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Tuesday, August 24, 2010

Tuesday Tip Celebrations!

It’s a year since we started the Tuesday Tip. Each week we send out an email to all our partners with a slice of information about how they can enhance their SpaBooker experience. It might be a guide to setting up a popular feature, or the answer to an often-asked support query. Whatever the topic, the Tuesday Tip is opened and enjoyed by our partners all around the world.

The Tuesday Tip this week celebrated its birthday by highlighting how to send birthday emails from SpaBooker. To continue the celebration, the SpaBooker Blog pays homage to the Tuesday Tip by providing some birthday tips of our own.

We recommend you start celebrating clients’ birthdays in three great ways. Each provides a really effective way to drive business and reward your best customers.

1. Happy Birthday specials are easy to set up with just a few steps. Visit System Settings>Specials>Add Special> Follow Steps 4-8. Pay special attention to Step Three, where you will decide how many days before and after the customer’s birthday the special can automatically be applied. When all the steps are complete, select Save.

2. Click here to see the Tuesday Tip’s description of how to send a Happy Birthday email in SpaBooker.

2. If you want to send your clients a more personalized email, use MailChimp to create a birthday template and send an email blast to a custom list. Monthly birthday promotions are great for increasing the frequency of visit. If you’re not using MailChimp already, contact us to find out how to add it to your SpaBooker account.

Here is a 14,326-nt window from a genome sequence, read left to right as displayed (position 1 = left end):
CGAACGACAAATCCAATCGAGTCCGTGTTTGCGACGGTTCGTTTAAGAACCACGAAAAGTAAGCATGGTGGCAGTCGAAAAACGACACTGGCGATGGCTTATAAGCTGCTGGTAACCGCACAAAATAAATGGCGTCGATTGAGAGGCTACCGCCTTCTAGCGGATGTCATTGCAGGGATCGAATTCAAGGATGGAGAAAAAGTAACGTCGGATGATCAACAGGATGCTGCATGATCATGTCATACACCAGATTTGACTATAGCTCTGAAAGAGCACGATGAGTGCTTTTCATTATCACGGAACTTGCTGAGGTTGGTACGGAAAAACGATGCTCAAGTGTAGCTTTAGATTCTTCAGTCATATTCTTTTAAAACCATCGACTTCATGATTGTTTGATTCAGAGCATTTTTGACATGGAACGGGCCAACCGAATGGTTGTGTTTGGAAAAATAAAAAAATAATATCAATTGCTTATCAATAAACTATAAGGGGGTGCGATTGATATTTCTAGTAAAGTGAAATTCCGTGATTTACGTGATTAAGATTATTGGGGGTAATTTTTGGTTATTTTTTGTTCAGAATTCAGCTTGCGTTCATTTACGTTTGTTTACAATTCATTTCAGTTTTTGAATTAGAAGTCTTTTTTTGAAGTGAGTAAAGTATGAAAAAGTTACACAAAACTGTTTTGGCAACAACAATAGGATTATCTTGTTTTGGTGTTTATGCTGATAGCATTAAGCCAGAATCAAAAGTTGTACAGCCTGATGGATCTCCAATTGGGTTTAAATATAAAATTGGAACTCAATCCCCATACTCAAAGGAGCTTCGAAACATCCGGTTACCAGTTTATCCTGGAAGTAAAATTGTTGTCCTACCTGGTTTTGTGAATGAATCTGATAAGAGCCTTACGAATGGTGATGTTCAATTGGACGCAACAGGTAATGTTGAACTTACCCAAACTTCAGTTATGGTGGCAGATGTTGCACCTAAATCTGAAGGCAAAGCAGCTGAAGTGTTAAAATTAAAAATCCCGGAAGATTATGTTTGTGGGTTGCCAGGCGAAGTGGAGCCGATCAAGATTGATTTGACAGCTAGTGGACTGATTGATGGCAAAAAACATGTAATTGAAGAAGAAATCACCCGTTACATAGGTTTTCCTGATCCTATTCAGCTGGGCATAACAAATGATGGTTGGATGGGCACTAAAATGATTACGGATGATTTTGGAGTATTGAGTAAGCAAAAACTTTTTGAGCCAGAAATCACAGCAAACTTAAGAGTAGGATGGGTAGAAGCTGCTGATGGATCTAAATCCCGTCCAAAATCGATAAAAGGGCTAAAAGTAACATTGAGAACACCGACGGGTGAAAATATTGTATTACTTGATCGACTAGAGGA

3.Watch out for those Birthday cupcakes with SpaBooker! In the Details tab of the customer profile, use the Birthday field to record the birth date. SpaBooker will automatically place a cupcake symbol on the appointment and next to the customer’s name prior to and after the actual birthday.

We do love feedback, so if you have topics you’d like to see the Tuesday Tip cover, please let SpaBooker's Partner Success team know.

Happy celebrating,
SpaBooker Blog
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Thursday, August 19, 2010

Robert Scoble Talks with SpaBooker's Own Daniel Lizio-Katzen

Earlier this month SpaBooker's managing director Daniel Lizio-Katzen sat down with building43's
Robert Scoble to chat about the technology powering the SpaBooker platform and some of the
new products in the pipeline. 

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Tuesday, August 17, 2010

Global Spa and Wellness Briefing Paper: Part 1

The Global Spa Summit in Istanbul, Turkey explored the impact of the recent economic climate on the spa and wellness industry in the United States.SpaBooker VP of Operations, Dan Chandre, discusses the very clear and dramatic effect of the economy on the industry.

How has the recent economic climate affected the spa and wellness industry in your region, both negatively and positively?

The recent economic climate has had a very clear and dramatic affect on the spa and wellness industry in the United States. The economic crisis that all major industries experienced in the United States was exaggerated in the spa and wellness arena due in part to the period of time that immediately precipitated the collapse. Prior to the economic downturn, the spa and wellness industry in the US had experienced its most prolonged period of expansion and economic success. This, combined with the fact that most consumers budget for spa services comes from their disposable income, exacerbated the economic contraction that resulted from the poor economic climate. The combination of an expanded marketplace and the economic downturn resulted in distinct primary and secondary reactions in the spa and wellness industry.